April 3, 2007
Adel is showing me around his college campus in Baghdad, and we stop in front of a round cement platform covered with red plastic. “Two years ago our school was attacked by a missile and a student was killed here, and his brain was right there. They tried to wash it way but they couldn’t, so they put that (the plastic) on it to cover it.”
But I am not in Iraq, I am on YouTube, in the safety of my living room.
For three months, Adel, Ausama and Saif have been filming their friends and their lives.
The “webisodes” were launched on March 19, on the four-year anniversary of the Iraq war, and will continue to be released three times a week through the end of May of 2007 on HometownBaghdad.com. Some of the footage will also be aired on mtvU, MTV’s 24-hour college network.
The project is a partnership between Iraqi filmmakers Ziad Turkey and Fady Hadid and Chat the Planet, a New York-based youth dialogue media company. Chat the Planet has previously produced shows where young Americans “chat” via live video link to Iraqi students, both before and after the beginning of the war.
Wiretap’s Emily Freeburg caught up with Fady Hadid, age 23, the producer of the series and a student at the University of Baghdad.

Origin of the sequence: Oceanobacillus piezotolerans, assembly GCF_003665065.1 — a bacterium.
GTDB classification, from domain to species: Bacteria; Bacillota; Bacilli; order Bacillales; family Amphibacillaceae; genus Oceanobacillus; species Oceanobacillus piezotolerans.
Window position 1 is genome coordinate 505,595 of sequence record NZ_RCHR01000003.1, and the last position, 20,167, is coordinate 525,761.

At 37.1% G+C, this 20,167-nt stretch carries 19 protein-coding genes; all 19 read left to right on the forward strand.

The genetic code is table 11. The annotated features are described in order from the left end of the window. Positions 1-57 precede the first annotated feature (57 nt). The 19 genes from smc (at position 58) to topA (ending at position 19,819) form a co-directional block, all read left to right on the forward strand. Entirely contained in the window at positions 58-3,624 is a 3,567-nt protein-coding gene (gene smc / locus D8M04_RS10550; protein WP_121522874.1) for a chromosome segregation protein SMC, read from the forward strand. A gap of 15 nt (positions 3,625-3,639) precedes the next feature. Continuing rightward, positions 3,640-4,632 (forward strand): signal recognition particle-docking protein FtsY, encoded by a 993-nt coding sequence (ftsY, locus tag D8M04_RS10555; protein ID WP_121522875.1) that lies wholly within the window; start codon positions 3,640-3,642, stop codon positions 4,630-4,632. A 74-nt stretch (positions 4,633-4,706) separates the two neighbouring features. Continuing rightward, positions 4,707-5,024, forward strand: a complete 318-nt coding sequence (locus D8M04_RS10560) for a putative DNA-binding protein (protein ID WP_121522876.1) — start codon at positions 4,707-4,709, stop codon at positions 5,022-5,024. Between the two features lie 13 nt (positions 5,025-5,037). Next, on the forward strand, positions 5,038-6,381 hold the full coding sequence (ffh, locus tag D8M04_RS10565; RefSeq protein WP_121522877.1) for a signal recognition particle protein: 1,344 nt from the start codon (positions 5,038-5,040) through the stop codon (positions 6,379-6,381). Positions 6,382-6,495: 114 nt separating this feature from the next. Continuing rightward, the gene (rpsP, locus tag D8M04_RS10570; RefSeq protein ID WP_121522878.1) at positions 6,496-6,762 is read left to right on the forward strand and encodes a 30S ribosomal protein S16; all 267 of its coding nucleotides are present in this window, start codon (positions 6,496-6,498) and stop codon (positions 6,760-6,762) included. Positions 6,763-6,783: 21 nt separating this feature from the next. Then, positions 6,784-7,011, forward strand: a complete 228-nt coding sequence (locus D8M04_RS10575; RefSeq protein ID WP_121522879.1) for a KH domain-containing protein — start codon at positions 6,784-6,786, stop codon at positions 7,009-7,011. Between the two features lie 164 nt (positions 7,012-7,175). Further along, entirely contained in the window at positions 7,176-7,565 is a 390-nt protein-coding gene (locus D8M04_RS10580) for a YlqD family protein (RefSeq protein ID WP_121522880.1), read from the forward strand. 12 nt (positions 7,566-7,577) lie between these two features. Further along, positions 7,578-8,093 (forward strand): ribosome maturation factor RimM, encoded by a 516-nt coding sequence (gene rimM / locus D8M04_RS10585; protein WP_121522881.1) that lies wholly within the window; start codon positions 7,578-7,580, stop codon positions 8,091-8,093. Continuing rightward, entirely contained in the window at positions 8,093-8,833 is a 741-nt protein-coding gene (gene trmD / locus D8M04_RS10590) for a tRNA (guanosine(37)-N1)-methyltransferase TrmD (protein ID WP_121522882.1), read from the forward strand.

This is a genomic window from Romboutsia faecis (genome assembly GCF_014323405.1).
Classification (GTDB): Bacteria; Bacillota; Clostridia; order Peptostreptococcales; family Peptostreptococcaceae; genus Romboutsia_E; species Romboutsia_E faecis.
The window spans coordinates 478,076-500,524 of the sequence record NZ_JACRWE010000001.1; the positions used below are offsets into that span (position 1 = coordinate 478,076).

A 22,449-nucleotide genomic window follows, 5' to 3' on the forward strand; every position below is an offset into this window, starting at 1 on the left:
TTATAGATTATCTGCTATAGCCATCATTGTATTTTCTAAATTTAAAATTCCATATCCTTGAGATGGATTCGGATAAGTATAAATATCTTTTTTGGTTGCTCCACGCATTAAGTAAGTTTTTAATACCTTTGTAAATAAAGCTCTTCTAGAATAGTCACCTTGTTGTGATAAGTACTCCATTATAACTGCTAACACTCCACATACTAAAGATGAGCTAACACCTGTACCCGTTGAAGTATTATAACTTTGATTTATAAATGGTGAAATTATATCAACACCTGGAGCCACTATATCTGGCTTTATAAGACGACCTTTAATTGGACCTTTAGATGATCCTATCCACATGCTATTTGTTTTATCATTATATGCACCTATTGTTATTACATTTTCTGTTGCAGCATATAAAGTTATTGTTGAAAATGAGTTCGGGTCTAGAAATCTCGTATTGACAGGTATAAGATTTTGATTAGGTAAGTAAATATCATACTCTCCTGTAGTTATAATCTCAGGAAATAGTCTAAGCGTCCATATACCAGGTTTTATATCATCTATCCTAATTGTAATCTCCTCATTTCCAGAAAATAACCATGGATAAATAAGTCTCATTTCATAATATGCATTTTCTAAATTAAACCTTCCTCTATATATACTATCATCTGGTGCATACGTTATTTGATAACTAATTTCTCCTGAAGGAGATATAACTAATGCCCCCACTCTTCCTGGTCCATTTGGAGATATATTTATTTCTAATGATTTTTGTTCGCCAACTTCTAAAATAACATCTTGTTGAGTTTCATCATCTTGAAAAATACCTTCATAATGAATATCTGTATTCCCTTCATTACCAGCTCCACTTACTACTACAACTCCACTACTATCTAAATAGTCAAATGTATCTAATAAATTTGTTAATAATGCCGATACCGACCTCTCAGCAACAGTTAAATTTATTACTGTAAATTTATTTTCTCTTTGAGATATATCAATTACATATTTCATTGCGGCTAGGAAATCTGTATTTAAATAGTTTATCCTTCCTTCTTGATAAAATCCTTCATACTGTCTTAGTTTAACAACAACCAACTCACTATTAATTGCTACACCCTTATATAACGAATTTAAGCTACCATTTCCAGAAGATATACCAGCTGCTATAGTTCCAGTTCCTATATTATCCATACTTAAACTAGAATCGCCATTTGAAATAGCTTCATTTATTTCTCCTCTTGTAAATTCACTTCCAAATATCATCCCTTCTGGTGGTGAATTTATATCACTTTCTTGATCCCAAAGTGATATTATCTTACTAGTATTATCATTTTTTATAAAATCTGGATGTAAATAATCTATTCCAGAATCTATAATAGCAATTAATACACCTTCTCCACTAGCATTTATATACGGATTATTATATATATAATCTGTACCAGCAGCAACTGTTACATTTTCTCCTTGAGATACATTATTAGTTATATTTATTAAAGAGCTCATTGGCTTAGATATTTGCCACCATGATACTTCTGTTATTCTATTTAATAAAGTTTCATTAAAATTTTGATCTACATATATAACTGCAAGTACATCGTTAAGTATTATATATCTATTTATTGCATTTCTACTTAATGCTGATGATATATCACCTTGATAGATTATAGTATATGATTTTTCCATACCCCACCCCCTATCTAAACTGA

WireTap: It’s amazing that right now, despite everything, you can work with an American media company, Chat the Planet. What forms does your collaboration take, and what does the relationship mean for you?
I became in contact with Chat in a previous project that I co-produced for them, which was an episode for Chat the Planet called Baghdad 2-Way, and we made that episode without even meeting each other in person.
I learned about Chat through the website of TakingITGlobal.org, since they are partners, I was excited to work on that project with them. After finishing [Baghdad 2-Way] we stayed in contact through emails and instant messaging, and we became friends. It is overwhelmingly amazing for me to make such projects while we are half a world apart. This just emphasizes to me how humans can interact despite different backgrounds, tongues and long distances.
WT: Do you know of other groups working with Americans on projects — would you say it is unusual?
I personally don’t know other groups working with Americans on such a project, and even if there are other groups, they would be as careful and discreet about it as we are, because such works probably become life-threatening to the Iraqis who are living here.